‘New York State could receive $23 billion as part of the ARPA, representing a once-in-a-lifetime financial base to significantly reduce childhood homelessness, a condition that often sets up the cycle for homelessness as an adult.’
Child homelessness is one of the greatest social ills of our time. But the recent passage of the American Rescue Plan Act (ARPA) should be celebrated as a progressive step forward for children and families across the nation—it’s estimated that child poverty may be cut in half by measures in the package.
This is a clarion call to our next mayor: seize this landmark opportunity to eradicate child homelessness in New York City.
Recent data shows that even though the number of families with children living in shelters is declining, families still currently represent over 60 percent of New York City’s homeless population. Today there are over 17,000 children sleeping in shelters, and hundreds of babies are born into homelessness every year. New York State could receive $23 billion as part of the ARPA, representing a once-in-a-lifetime financial base to significantly reduce childhood homelessness, a condition that often sets up the cycle for homelessness as an adult.
As leaders at RiseBoro Community Partnership and Power of Two, two New York City nonprofits providing critical social services, we often serve women who have delivered babies while living in shelter. Since our organizations’ work intersects with the needs of homeless families, we have witnessed the anger, frustration, mental anguish, and hopelessness that families feel as a result of their situation and the limited support they receive from the shelter system.
It is well documented that housing instability threatens a child’s well-being and can hinder their ability to succeed in school and throughout the course of their life. They experience toxic stress—exposure to adverse experiences over a prolonged period of time—making children experiencing homelessness twice as likely than their peers who are in stable housing to suffer from mental health issues like anxiety and depression. One deeply disturbing statistic shows that children experiencing homelessness are three times as likely to have suicidal thoughts and attempt suicide.
Another figure the incoming mayor can’t ignore: 90 percent of families living in shelters are either Black or Latinx. These infuriating statistics indicate that the housing and economic mobility policies in this city are designed to exclude people of color.
But it’s not too late to correct course. Now is the time to think innovatively about sustainable solutions. Preventing child homelessness requires addressing many of the inequities and underlying structural issues that perpetuate homelessness in New York. First, housing vouchers are effective at helping homeless families return and stay in the community, but many City-FHEPS voucher holders are still homeless, because the rent limits are too low when compared with market prices. The city must increase its funding of housing vouchers to meet the current market prices and give real weight to a historically proven tool in the fight against homelessness.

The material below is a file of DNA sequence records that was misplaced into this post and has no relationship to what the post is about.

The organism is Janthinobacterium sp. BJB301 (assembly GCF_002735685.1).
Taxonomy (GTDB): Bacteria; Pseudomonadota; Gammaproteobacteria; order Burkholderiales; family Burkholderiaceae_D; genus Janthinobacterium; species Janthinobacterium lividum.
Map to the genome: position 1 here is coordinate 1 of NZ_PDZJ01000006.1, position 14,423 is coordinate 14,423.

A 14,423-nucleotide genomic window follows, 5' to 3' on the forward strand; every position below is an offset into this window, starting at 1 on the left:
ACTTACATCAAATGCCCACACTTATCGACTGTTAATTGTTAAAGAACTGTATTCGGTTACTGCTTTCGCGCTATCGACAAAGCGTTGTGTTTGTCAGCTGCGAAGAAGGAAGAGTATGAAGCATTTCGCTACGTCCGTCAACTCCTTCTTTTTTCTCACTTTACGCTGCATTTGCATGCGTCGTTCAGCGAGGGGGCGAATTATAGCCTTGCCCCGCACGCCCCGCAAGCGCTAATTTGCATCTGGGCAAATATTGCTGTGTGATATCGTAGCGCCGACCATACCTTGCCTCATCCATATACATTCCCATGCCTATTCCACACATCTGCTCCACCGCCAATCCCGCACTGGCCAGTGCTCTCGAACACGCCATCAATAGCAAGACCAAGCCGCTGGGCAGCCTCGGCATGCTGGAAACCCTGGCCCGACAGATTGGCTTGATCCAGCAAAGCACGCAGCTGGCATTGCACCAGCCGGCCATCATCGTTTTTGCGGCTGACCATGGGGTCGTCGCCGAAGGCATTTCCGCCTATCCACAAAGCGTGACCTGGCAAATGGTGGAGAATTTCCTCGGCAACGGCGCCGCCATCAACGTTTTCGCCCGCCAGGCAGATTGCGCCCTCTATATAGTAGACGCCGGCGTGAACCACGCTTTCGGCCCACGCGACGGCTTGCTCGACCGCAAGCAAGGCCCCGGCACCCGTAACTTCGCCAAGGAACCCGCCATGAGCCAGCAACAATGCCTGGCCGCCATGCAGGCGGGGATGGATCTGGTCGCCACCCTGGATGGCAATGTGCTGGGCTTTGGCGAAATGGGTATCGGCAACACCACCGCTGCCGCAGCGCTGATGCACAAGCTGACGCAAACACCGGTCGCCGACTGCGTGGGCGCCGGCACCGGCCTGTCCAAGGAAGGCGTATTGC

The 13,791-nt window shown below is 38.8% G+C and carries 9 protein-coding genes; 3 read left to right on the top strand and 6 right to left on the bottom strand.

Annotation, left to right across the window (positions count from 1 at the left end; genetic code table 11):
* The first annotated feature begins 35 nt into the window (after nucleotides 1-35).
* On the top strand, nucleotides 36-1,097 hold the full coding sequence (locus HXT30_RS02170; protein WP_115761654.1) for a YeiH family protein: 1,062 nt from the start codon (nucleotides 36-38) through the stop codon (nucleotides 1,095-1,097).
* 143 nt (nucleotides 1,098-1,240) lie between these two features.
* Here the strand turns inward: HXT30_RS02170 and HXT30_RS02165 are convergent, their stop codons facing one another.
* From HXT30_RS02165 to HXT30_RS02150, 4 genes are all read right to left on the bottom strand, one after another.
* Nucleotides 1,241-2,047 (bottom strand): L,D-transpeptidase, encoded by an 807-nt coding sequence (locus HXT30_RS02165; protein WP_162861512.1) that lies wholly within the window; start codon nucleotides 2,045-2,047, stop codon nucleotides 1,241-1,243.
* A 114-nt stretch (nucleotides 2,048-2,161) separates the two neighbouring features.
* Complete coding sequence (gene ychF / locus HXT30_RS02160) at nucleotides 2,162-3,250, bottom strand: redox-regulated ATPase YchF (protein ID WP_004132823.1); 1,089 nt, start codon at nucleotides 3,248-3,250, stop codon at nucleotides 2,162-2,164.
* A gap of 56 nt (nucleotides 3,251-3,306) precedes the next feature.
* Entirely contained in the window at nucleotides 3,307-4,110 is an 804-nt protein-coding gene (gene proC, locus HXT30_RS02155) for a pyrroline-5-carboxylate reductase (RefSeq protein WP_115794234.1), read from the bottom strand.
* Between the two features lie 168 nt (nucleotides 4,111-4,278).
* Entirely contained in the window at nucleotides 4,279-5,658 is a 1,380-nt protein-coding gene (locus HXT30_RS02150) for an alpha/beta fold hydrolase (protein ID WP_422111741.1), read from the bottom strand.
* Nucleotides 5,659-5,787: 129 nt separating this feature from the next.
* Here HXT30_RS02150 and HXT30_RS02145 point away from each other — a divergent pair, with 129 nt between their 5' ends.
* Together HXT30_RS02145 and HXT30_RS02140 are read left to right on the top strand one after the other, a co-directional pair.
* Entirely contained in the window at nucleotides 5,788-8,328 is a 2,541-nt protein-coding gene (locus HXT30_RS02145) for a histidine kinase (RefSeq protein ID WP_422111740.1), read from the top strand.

Next, taking steps toward eradicating child homelessness requires a coordinated approach where our city’s existing agencies—the NYC Department of Homeless Services and NYC Department of Housing, Preservation and Development—invest in evaluating their structures, policies and practices through an anti-racist lens and collaborate with other city agencies like the Department of Health and Mental Hygiene and the Department of Education. Together they can provide holistic support to families living in unstable housing or shelters. Too often, families need to have already lost their homes in order to access the help that can lift them out of the shelter system.
Incorporating a key strategy the city learned in combating Veteran homelessness, we need the next mayor and administration to prioritize federally funded grants for nonprofits specifically working to prevent child homelessness. It would be especially valuable in creating a vital safety net that helps families access the support they need to address trauma and stay in their homes.
The city also employed a coordinated effort that included a very targeted approach to accurate counting of homeless veterans and worked with organizations on individual cases to make sure that all households were being helped. Further, they created a “situation room” that met consistently with all parties addressing veteran homelessness and referred to each veteran by name when asking those organizations for specific, individualized updates on their housing procurement progress.
The same level of attention and care to homeless veterans should be applied to solving child homelessness in the city.
Shelter stays, especially for young children, should be rare and brief. Our new mayor will have many challenges but must show real and unprecedented commitment to strengthening homelessness prevention for children. The person who wins the mantle of leadership for our city has within their grasp the legacy of building opportunity to change the trajectory of the lives of thousands of children. This is the moment history and the ARPA offers and the moment that justice and social equity demands. Our new mayor must not fail a new generation of children.
Erasma Beras-Monticciolo is executive director at Power of Two and Mirtha Santana is chief program officer at RiseBoro Community Partnership.